While many Americans are still in the disaster response or early recovery phase from Hurricane Harvey, another part of the U.S. is looking anxiously at the approach of Hurricane Irma. At present, the storm could travel up the entire Florida peninsula. What does it mean for the U.S. to face two devastating storms in rapid succession? Can the Federal Emergency Management Agency (FEMA) handle it?
It’s a complicated picture. On the one hand, as a wealthy country, the U.S. has vast resources to devote to disaster response and recovery. But just as significantly, mobilizing those resources in a timely way is always a challenge.
Consider the structure of the U.S. emergency management system. Primary responsibility for disaster response and recovery rests with the states and localities, and it’s their capacities that first come into play. For all its notoriety, FEMA’s main function is as a contractor, leveraging the assets of other larger and more powerful organizations. While FEMA can requisition food and water and other supplies, its main job is facilitation and coordination. Marshaling resources from across the country can take days. In fact, the emergency management “system” is more like a network—formed by many in the government, private, and nonprofit sectors—that is switched on when a disaster threatens. Delays as these organizations ramp up and travel to the affected area are not unusual.
We can expect intense local capacity challenges, such the ability of hospitals and nursing homes to protect those in their care. Evacuating these facilities is a technically demanding task, requiring ambulances or other specialized transport. Not only are these vehicles in short supply, but experience shows repeatedly that facilities often have mutual aid agreements with the same transportation contractors, who in turn are rapidly overwhelmed. This means that facility administrators have to reach out further and further away for resources—and that increases the timeframe for evacuation. There may be no hospital or nursing home beds for many miles, and those nearby may be threatened themselves.
Much of disaster recovery depends on the marketplace. Housing and building materials will be in extremely short supply. While most people prefer not to stay in shelters and will stay with family and friends for as long as possible, that is not a long-term solution and may not be available in a catastrophic impact. Affordable apartments will fill up rapidly, driving people further away from their jobs, friends, and other support systems. And if they need to repair their homes, travel back and forth will fatigue them. For some, FEMA Manufactured Housing Units may be the alternative, but those too take time to transport and establish with utilities. Even for people whose homes are not destroyed, flooding will ruin electric and plumbing systems and, as seen after Hurricane Sandy, electricians and plumbers will be needed to prepare homes for these lifelines when those services are restored. As with Sandy, there will be shortages of those certified with these skills. Often survivors will face weeks or months of standing in line, sweltering in heat, in need of child care, and pushing their way through perplexing bureaucracies to access both their own insurance and government aid programs. For some, it will be years of persistent stress and frustration.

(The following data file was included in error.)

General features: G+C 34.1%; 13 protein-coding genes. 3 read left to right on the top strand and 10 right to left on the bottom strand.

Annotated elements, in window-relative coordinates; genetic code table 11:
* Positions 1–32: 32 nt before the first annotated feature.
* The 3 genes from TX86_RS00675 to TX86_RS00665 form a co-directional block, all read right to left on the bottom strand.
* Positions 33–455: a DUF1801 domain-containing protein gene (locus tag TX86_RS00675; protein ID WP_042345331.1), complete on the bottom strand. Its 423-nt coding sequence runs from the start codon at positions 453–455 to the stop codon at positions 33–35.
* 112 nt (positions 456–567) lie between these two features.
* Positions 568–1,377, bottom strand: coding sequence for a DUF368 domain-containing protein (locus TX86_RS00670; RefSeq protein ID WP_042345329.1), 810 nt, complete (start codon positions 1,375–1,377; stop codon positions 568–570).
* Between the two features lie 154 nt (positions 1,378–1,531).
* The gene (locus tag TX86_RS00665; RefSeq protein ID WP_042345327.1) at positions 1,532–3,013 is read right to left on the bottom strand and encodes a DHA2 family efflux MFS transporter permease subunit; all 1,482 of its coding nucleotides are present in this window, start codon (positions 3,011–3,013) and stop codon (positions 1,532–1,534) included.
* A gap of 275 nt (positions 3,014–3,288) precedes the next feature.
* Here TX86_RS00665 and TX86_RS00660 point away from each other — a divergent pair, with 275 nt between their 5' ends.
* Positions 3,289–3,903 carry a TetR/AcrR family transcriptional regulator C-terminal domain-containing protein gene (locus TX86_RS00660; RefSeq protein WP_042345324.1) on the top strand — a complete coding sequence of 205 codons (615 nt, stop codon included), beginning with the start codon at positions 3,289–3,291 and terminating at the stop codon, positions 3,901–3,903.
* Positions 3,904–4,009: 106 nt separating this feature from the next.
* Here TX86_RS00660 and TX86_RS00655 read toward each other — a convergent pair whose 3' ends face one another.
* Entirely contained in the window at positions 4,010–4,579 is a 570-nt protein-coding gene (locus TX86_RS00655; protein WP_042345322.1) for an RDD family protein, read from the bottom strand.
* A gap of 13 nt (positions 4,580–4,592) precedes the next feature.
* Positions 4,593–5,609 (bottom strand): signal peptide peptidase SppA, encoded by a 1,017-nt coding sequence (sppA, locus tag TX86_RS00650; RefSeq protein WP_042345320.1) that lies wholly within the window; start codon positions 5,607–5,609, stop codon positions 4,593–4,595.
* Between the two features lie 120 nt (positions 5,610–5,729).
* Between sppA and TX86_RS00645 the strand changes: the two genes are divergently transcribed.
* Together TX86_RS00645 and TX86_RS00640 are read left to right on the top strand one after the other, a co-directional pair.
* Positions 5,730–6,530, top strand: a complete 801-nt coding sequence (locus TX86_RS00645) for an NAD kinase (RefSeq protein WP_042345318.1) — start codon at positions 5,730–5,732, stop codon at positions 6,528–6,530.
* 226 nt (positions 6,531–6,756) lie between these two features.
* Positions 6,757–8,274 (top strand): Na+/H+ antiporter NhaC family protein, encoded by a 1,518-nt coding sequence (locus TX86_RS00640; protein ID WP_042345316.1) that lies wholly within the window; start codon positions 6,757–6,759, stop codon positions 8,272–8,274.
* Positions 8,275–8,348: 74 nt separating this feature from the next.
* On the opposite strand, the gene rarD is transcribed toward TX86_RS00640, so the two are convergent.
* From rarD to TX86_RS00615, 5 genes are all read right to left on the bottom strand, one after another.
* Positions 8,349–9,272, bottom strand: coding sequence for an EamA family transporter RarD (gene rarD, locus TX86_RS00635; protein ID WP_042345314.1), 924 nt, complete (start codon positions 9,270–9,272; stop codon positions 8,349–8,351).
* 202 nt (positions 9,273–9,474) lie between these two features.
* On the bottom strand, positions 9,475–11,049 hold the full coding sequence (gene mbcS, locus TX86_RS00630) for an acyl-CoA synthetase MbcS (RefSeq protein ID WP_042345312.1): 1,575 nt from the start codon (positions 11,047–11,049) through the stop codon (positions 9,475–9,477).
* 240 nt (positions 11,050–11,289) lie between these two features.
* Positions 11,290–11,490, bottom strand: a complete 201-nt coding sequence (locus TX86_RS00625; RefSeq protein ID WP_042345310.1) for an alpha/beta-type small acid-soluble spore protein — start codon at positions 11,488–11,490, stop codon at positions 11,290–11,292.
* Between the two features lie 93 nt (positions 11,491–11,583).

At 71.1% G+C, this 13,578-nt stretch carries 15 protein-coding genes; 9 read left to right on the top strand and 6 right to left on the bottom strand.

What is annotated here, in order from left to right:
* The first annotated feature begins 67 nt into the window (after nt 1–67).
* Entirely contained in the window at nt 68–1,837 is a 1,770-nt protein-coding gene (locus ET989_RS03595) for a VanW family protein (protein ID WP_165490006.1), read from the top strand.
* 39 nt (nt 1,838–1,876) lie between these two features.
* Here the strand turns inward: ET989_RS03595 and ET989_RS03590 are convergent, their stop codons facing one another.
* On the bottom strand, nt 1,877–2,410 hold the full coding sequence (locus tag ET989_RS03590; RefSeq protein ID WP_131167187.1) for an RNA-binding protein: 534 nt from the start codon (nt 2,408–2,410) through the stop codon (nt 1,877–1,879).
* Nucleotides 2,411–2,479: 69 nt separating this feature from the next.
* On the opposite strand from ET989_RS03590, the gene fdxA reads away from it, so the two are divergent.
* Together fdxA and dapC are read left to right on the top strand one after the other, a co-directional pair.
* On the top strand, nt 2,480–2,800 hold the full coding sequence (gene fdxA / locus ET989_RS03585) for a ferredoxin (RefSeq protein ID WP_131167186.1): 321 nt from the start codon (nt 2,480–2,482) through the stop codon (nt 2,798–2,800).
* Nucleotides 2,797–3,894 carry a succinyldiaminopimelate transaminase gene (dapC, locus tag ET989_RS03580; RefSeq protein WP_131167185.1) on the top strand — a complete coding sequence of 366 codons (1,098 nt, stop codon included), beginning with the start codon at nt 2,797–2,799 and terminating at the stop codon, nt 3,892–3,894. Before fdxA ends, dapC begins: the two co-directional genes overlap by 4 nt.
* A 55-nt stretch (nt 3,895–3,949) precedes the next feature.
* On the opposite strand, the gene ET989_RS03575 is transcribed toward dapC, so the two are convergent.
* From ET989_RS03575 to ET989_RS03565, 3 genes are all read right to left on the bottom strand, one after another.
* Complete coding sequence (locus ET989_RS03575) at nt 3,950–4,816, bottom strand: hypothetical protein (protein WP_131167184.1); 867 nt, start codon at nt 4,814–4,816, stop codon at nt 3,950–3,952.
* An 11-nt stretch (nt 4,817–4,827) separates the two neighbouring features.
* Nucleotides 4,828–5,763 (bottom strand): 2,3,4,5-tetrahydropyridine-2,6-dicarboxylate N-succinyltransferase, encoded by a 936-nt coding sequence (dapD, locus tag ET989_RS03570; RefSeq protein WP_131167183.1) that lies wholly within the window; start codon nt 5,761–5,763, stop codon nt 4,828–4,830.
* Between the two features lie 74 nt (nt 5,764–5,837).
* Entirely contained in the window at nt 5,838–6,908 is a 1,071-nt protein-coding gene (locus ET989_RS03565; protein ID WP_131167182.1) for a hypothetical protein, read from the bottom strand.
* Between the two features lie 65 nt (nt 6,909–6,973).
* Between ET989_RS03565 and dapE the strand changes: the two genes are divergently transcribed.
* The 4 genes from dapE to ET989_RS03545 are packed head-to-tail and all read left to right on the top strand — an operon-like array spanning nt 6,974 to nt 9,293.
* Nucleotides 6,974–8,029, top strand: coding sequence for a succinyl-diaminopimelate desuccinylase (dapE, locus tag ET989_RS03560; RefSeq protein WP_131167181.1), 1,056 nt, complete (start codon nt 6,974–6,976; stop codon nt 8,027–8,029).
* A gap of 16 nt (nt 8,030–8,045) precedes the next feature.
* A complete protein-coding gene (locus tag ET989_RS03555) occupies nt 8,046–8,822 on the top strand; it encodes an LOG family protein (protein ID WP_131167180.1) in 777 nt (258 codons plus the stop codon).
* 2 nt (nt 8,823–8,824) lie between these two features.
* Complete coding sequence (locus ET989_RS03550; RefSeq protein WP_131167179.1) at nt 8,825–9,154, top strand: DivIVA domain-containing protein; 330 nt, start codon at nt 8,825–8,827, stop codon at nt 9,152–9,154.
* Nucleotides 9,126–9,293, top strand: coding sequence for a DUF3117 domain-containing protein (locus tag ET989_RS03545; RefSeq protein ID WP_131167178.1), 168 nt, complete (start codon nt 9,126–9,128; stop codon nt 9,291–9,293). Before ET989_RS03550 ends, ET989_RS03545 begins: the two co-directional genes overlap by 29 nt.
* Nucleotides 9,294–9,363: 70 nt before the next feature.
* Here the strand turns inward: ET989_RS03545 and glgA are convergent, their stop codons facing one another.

In the coming months and years, the residents of Texas, Florida, and other impacted states will look to state and local governments, private organizations in their neighborhoods, and their own personal networks for help. Perhaps most importantly, they will have to rely on their own stamina to contend with the difficult recovery ahead.
James Kendra is a professor in the School of Public Policy and Administration and Tricia Wachtendorf is a professor in the Department of Sociology and Criminal Justice at the University of Delaware. They are the directors of the Disaster Research Center and authors of American Dunkirk: The Waterborne Evacuation of Manhattan on 9/11.